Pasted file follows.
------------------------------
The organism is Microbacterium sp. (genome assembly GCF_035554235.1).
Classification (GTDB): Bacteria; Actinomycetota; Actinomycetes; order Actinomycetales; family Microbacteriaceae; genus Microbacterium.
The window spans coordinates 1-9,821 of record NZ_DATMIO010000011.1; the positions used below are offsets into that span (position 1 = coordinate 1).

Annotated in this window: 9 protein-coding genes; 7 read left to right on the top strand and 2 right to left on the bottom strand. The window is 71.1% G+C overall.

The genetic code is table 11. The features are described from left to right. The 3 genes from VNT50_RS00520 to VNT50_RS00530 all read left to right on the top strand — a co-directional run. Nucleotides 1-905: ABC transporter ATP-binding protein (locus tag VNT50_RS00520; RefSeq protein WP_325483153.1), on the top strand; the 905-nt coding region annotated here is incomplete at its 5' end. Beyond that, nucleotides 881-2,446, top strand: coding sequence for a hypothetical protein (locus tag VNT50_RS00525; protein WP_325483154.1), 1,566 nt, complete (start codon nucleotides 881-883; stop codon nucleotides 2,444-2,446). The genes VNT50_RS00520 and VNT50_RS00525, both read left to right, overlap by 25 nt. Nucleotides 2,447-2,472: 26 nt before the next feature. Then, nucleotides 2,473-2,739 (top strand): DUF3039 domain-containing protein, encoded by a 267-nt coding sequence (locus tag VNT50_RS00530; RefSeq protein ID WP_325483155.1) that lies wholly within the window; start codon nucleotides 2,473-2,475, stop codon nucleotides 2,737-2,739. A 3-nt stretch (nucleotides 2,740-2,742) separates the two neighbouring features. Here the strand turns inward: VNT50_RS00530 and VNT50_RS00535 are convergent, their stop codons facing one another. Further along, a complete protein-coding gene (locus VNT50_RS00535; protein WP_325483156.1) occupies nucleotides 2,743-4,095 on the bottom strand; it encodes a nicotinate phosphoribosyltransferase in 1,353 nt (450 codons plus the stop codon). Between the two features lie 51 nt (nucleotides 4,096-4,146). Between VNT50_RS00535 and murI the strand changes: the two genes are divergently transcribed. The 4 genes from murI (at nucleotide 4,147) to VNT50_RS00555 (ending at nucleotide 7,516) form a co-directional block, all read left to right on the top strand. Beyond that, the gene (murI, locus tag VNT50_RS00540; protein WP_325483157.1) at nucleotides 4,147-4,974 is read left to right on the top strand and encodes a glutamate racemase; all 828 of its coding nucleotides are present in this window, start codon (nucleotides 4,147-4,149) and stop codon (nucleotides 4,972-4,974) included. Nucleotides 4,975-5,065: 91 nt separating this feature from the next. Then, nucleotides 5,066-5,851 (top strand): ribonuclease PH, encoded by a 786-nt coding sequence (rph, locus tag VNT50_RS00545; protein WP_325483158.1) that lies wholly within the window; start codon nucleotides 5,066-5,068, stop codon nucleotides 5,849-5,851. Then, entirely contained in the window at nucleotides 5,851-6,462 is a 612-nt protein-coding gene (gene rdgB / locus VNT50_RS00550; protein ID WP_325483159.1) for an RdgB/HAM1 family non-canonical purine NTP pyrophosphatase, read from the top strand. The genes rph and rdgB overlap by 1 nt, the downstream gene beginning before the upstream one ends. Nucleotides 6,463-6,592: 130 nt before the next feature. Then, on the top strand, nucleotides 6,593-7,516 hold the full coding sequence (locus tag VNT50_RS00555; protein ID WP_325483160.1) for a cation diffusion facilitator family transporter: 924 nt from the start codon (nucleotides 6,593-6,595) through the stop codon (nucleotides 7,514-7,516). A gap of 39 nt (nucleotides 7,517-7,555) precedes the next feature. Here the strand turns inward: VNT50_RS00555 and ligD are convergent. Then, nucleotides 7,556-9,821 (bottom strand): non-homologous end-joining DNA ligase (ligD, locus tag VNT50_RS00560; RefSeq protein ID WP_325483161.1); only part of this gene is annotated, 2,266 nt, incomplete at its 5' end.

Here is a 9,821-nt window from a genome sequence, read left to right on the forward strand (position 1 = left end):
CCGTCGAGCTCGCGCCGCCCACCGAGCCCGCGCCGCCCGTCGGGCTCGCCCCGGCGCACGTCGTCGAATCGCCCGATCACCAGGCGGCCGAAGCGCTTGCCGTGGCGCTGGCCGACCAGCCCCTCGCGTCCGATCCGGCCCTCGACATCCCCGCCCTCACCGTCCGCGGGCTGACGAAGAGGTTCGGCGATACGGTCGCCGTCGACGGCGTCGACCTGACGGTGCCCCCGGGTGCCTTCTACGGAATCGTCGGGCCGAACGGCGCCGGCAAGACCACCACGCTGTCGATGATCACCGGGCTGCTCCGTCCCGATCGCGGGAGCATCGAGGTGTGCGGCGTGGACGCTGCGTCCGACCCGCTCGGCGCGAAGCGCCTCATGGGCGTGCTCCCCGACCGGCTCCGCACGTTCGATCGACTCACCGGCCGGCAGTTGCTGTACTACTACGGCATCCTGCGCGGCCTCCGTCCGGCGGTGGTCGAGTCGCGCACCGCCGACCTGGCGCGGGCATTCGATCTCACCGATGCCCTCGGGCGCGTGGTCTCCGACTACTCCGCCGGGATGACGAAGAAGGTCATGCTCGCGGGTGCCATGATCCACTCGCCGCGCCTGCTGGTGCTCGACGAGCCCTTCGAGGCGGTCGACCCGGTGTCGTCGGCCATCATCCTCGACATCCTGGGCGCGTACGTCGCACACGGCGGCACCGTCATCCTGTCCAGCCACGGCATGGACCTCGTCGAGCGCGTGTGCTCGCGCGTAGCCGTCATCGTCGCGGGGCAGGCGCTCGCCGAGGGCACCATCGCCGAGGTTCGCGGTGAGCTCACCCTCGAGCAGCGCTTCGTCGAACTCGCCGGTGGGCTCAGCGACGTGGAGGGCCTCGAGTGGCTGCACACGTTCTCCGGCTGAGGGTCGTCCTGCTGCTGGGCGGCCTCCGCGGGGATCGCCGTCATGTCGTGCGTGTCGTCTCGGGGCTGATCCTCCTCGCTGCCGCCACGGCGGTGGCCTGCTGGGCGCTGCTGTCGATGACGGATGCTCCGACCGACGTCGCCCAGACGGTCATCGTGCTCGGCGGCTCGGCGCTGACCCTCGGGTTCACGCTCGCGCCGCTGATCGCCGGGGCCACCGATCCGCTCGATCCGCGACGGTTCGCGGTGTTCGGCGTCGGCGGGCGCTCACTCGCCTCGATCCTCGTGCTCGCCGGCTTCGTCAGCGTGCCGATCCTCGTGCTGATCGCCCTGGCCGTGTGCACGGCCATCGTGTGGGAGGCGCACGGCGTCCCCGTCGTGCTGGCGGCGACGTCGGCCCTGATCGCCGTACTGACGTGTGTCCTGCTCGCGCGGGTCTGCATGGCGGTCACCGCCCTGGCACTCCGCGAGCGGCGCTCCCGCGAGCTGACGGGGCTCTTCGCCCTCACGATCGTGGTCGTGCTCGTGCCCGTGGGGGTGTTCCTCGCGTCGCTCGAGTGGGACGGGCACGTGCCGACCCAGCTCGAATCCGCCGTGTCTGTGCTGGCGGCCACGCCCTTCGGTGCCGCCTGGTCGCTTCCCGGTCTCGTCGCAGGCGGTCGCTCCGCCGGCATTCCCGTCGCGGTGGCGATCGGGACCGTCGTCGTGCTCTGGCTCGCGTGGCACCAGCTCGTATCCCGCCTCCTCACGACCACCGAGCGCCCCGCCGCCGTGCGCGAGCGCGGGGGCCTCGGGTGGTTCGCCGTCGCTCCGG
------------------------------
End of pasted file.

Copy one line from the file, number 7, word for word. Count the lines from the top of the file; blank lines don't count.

CCGTCGAGCTCGCGCCGCCCACCGAGCCCGCGCCGCCCGTCGGGCTCGCCCCGGCGCACGTCGTCGAATCGCCCGATCACCAGGCGGCCGAAGCGCTTGCCGTGGCGCTGGCCGACCAGCCCCTCGCGTCCGATCCGGCCCTCGACATCCCCGCCCTCACCGTCCGCGGGCTGACGAAGAGGTTCGGCGATACGGTCGCCGTCGACGGCGTCGACCTGACGGTGCCCCCGGGTGCCTTCTACGGAATCGTCGGGCCGAACGGCGCCGGCAAGACCACCACGCTGTCGATGATCACCGGGCTGCTCCGTCCCGATCGCGGGAGCATCGAGGTGTGCGGCGTGGACGCTGCGTCCGACCCGCTCGGCGCGAAGCGCCTCATGGGCGTGCTCCCCGACCGGCTCCGCACGTTCGATCGACTCACCGGCCGGCAGTTGCTGTACTACTACGGCATCCTGCGCGGCCTCCGTCCGGCGGTGGTCGAGTCGCGCACCGCCGACCTGGCGCGGGCATTCGATCTCACCGATGCCCTCGGGCGCGTGGTCTCCGACTACTCCGCCGGGATGACGAAGAAGGTCATGCTCGCGGGTGCCATGATCCACTCGCCGCGCCTGCTGGTGCTCGACGAGCCCTTCGAGGCGGTCGACCCGGTGTCGTCGGCCATCATCCTCGACATCCTGGGCGCGTACGTCGCACACGGCGGCACCGTCATCCTGTCCAGCCACGGCATGGACCTCGTCGAGCGCGTGTGCTCGCGCGTAGCCGTCATCGTCGCGGGGCAGGCGCTCGCCGAGGGCACCATCGCCGAGGTTCGCGGTGAGCTCACCCTCGAGCAGCGCTTCGTCGAACTCGCCGGTGGGCTCAGCGACGTGGAGGGCCTCGAGTGGCTGCACACGTTCTCCGGCTGAGGGTCGTCCTGCTGCTGGGCGGCCTCCGCGGGGATCGCCGTCATGTCGTGCGTGTCGTCTCGGGGCTGATCCTCCTCGCTGCCGCCACGGCGGTGGCCTGCTGGGCGCTGCTGTCGATGACGGATGCTCCGACCGACGTCGCCCAGACGGTCATCGTGCTCGGCGGCTCGGCGCTGACCCTCGGGTTCACGCTCGCGCCGCTGATCGCCGGGGCCACCGATCCGCTCGATCCGCGACGGTTCGCGGTGTTCGGCGTCGGCGGGCGCTCACTCGCCTCGATCCTCGTGCTCGCCGGCTTCGTCAGCGTGCCGATCCTCGTGCTGATCGCCCTGGCCGTGTGCACGGCCATCGTGTGGGAGGCGCACGGCGTCCCCGTCGTGCTGGCGGCGACGTCGGCCCTGATCGCCGTACTGACGTGTGTCCTGCTCGCGCGGGTCTGCATGGCGGTCACCGCCCTGGCACTCCGCGAGCGGCGCTCCCGCGAGCTGACGGGGCTCTTCGCCCTCACGATCGTGGTCGTGCTCGTGCCCGTGGGGGTGTTCCTCGCGTCGCTCGAGTGGGACGGGCACGTGCCGACCCAGCTCGAATCCGCCGTGTCTGTGCTGGCGGCCACGCCCTTCGGTGCCGCCTGGTCGCTTCCCGGTCTCGTCGCAGGCGGTCGCTCCGCCGGCATTCCCGTCGCGGTGGCGATCGGGACCGTCGTCGTGCTCTGGCTCGCGTGGCACCAGCTCGTATCCCGCCTCCTCACGACCACCGAGCGCCCCGCCGCCGTGCGCGAGCGCGGGGGCCTCGGGTGGTTCGCCGTCGCTCCGG